The daily grind of being a Division I athlete of any kind is a significant one, but UM sprints coach Harry Clark said it is often overlooked how grueling a sport track and field really is. The individual aspect and the lack of contact contribute to this sentiment, but Clark and Henning both agree that the Marine has a new definition of pain. No longer do nagging injuries slow him down. His drive to improve is omnipresent.

“He learned training doesn’t hurt,” said Clark, who is in his eighth season at UM. “When he was younger, everything used to bother him, he used to be hurt all the time. Now, not so much. His mental discipline is much improved.”

Henning has a new view on pain.

“You just aren’t afraid of pain anymore,” he said. “You can go out and work out ‘til you are sick, or work out until you break.”

One transition that contributed to the shock Henning described was the vast variance between training to be a soldier and training to be a sprinter. During the 11 weeks in Virginia, Henning ran long distances, trained on obstacle courses, hiked mountains — all things counterproductive to building the fast-twitch muscles sprinters covet.

“The summer training he went through was probably about twice as hard as anything we do, probably even more than that,” Clark said. “We are really working on speed with him. He has a ton of endurance from this summer. Once it all clicks together, it’s going to be dynamite.”

Clark thinks that dynamite could, and should, translate into a Big Sky Conference championship. He is encouraged with Henning’s early season production. Henning placed second in the 200 at last week’s Al Manuel Invitational and ran a leg on the 4X400 team that also placed second.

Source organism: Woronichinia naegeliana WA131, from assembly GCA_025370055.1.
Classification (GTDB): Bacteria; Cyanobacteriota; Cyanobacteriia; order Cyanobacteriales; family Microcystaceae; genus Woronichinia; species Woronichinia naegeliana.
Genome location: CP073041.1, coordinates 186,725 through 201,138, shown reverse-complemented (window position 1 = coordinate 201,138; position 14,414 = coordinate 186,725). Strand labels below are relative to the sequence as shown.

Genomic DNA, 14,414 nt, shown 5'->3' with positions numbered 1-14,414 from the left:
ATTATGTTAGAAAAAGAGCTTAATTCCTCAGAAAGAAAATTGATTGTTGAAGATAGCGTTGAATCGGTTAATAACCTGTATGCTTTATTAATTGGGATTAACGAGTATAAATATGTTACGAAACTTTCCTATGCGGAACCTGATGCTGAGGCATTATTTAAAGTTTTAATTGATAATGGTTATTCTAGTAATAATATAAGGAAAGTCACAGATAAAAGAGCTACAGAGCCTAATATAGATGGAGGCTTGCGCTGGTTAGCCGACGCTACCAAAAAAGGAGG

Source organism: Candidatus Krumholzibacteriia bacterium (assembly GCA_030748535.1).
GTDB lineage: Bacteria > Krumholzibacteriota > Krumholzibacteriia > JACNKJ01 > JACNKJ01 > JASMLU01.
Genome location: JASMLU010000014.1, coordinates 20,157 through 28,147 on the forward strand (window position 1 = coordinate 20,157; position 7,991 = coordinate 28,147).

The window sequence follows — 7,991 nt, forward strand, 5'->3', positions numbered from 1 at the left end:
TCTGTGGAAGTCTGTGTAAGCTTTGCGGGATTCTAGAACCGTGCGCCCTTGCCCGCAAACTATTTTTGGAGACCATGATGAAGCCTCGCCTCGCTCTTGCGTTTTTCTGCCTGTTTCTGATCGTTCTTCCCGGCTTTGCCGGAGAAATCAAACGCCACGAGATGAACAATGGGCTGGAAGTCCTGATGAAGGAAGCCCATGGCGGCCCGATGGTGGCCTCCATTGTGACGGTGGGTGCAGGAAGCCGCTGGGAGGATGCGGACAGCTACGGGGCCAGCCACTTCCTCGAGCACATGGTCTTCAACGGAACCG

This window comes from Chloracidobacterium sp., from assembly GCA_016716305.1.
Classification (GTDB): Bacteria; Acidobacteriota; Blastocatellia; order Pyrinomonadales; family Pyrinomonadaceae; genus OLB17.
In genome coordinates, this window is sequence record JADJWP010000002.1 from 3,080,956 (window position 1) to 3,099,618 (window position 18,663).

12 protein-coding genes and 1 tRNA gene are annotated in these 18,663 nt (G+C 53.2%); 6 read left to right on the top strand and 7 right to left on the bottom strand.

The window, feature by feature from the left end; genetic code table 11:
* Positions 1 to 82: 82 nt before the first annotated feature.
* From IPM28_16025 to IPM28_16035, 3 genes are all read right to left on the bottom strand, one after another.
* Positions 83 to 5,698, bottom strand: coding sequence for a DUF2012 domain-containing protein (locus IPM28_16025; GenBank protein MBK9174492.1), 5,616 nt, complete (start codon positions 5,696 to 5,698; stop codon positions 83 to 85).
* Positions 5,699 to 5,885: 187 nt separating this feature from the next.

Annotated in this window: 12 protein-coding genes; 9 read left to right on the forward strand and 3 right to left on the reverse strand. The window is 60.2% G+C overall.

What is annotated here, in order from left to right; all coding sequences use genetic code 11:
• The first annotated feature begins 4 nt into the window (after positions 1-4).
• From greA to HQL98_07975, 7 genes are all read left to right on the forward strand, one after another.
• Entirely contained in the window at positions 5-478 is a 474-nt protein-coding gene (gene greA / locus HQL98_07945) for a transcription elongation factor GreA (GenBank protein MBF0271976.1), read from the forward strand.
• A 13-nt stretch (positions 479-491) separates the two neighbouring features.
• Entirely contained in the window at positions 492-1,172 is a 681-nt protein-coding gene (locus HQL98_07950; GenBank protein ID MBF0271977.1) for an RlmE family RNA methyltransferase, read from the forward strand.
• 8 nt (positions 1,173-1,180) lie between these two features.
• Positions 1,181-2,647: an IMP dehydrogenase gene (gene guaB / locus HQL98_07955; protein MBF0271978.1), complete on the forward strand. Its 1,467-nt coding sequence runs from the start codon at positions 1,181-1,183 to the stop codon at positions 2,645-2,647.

If Henning is to win a conference title in the 400M, he will most likely have to beat Montana State standout Dan Johnson. But if the conference title comes down to a time similar to the one Johnson ran on Saturday (47.71 seconds), then the victor would more than likely also surpass the Regional Qualifying standard of 47.2 seconds. Clark and Henning both think it is an attainable goal if the senior continues to improve day in and day out.

Regardless of how far Henning can extend his track career, the end creeps closer by the day. He will graduate in the spring with a degree in exercise science. Following graduation, his options are numerous. He is engaged to Katlin Anderson, who is in her final semester of physical therapy school. Once he has his bachelor’s degree, he can accept his commission as an officer and continue his military service or decline and possibly follow Katlin wherever she may go. He has a year to decide whether he wants to be a soldier or continue living as a civilian.

Either way he is a changed man. Nothing ails him, nothing stresses him, nothing causes him pain. He knows the true definitions now. No matter what path Henning takes, he will forever be a product of what it means to be one of the Few, the Proud, the Marines.

“Everything I thought was hard before is no longer hard after the Marine Corps,” said Henning. “Morally I am a better person. OCS opens your eyes to bigger things in life. I wouldn’t take it back for the world.”